@Caleb: FYI >> Microsoft is working on a new cover that will attach to the Surface and extend the battery life of the device. The optional add-on, known as the "Power Cover," will include an external battery that will help increase the longevity of the device. The combination of a Power Cover and the upcoming Surface Pro 2 should for an all-day computing device, given the tablet's Haswell chip that will already extend battery life. (http://www.neowin.net/news/surface-pro-2-haswell-more-ram-and-a-refined-kickstand)
At Uplinq, Qualcomm CEO Paul Jacobs said the deal would be like Google buying Motorola. It gets a devcie maker to help show the world examples of how its OS can be implmented and still maintain an ecosystem of other OEM customers for the OS.
I think he's probably right but I think Msoft will have more trouble than Google doing it for several reasons.
Thanks for your post. Why would Microsoft want to become Apple? I use the Windows Phone and it is outstanding. Microsoft only purchased the Nokia's cell phone business; the cell phone business is not Microsoft bread and butter. Microsoft is not in a bad spot. You know, people have been saying this for years. Frist, it was that Microsoft cannot compete with IBM; then they say that Microsoft needs to use the Internet; now it is this. For informational reasons, Nokia was an excellent buy because Nokia own customers in the pay as you go market. This market consists of middle school age students to college students around the world which generates millions of dollars on the back end. Apple is not included. If this is putting Microsoft in a tough spot, sometime tough spots can help management make good judgement decisions. As a matter of fact, I think panthers are knocking on Microsoft door right now. Excellent move Microsoft. Microsoft doesn't need to be an Apple, Microsoft just needs to be Microsoft.
Yes quite agree microsoft is definitely not apple. Both havedifferent business backgrounds. But there is a possibility that due to over done of android usage consumers might gi towards windows phone. There can be a saturation of android.
With a family of six, we cycle through computers rapidly. I'm always looking at performance, software, and of course, price. I don't have to buy Microsoft, I choose to. The one Mac that we have is still around but noone chooses to use it. My wife does 95% of her stuff on her phone (android). When the next buy cycle comes around, I'm ready to switch from Android to Windows to get something different. There's somethign to be said for something new and refreshing and MS is poised to provide that product with Windows 8 phones/tablets. I parrot the sentiment "don't count them out yet."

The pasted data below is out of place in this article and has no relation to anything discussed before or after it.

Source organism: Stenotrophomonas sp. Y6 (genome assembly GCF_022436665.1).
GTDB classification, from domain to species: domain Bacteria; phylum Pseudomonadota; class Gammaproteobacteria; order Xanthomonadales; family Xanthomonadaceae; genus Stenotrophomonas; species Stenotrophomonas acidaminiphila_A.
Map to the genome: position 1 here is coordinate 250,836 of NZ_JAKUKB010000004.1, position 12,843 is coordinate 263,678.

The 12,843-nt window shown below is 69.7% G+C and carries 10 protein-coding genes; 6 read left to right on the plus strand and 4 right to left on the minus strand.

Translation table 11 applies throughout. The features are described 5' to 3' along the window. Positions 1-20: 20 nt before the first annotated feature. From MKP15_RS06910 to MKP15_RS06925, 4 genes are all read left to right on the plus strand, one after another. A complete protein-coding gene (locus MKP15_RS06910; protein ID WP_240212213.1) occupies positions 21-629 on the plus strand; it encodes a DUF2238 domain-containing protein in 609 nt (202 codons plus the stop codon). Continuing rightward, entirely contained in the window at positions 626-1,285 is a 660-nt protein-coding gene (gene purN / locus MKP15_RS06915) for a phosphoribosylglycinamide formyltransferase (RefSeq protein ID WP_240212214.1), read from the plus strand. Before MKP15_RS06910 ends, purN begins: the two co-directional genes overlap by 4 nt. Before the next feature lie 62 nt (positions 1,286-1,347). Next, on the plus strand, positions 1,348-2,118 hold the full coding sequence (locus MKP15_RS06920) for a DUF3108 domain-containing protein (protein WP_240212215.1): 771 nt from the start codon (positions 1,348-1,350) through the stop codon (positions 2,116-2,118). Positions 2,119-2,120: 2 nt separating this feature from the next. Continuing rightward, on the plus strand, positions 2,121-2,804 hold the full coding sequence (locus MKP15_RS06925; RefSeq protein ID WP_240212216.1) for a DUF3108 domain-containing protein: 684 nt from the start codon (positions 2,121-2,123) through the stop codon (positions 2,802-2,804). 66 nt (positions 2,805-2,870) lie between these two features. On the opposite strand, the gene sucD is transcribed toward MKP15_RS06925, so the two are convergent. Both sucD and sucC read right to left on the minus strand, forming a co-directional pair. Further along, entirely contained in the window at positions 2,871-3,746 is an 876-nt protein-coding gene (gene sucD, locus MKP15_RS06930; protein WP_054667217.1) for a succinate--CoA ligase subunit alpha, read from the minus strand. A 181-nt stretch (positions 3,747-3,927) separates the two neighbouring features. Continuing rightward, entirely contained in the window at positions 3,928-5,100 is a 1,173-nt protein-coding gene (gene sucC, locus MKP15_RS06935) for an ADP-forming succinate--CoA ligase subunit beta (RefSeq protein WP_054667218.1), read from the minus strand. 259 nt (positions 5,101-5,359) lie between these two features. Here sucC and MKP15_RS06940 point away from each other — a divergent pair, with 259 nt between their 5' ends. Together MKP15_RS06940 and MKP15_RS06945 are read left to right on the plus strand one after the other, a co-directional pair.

But Microsoft isn't Apple, Rick. They didn't have any control over the OEMs. Matter of fact, in the early days, you could buy all manner of **IBM** clones, and you didn't even have to use MS DOS as the OS. Remember DR DOS, for instance?
And you could run anyone's software on these OSs. Microsoft didn't have to approve it, nor did IBM. That's why these PCs became the industry favorite. Matter of fact, even after Windows became popular, those same PCs can run other OSs, like a whole host of Unix derivatives. This isn't Apple.
Nor does Microsoft force the OEMs to use Intel CPUs.
I don't see anything now that makes this different. I don't see where Microsoft forced Nokia to use only Windows, and I don't see that Microsoft is keeping their Windows phone OS from other OEMs. Just as it isn't keeping Windows 8 from other tablet makers. This ain't Apple.
Is Microsoft suddenly doing an about-face, planning to build a walled garden? I hope not. I haven't seen any indication of this. Margins for the hardware makers are razor thin, but I don't see it's Microsoft makiing it that way.
@Bert: My point is that Msoft didn't give OEMs much room to differentiate or add value in the PC Windows days. They held them to logo test and certification programs that had detailed specifications for specific Msoft defined SKUs. Msoft got the lions share of profits. OEMs made razor thin margins.
Now that Msoft itself is in the handset and tablet business I would not want to be one of their OEMs even if they continue an OEM program.
@Bert, I am impressed with your good memory and expert knowledge on how VHS vs. Beta battle went down.
Technically speaking, the advantage of two-hour recording built into VHS might have been a "no brainer" for you and for astute engineers. But as far as I could remember, it wasn't easy to convince the world to subscribe to your logigal conclusions at that time.
The business decision (by OEMs, not necessarily consumers) is not always solely based on technical merits. And to this day, I know many engineers and consumers alike who tell me that Betamax was "technically superior" than VHS.
The marketing myth (spins) and corporations' ego (especially egos of business management's at OEMs) can go a long way -- enough to flip the landscape.
Consumers can vote for a product with their own wallet. But creating momentum on the market (and convincing the industry that your product/technology is trending upwards) is not so straightfoward.
What are the engineering and design challenges in creating successful IoT devices? These devices are usually small, resource-constrained electronics designed to sense, collect, send, and/or interpret data. Some of the devices need to be smart enough to act upon data in real time, 24/7. Are the design challenges the same as with embedded systems, but with a little developer- and IT-skills added in? What do engineers need to know? Rick Merritt talks with two experts about the tools and best options for designing IoT devices in 2016. Specifically the guests will discuss sensors, security, and lessons from IoT deployments.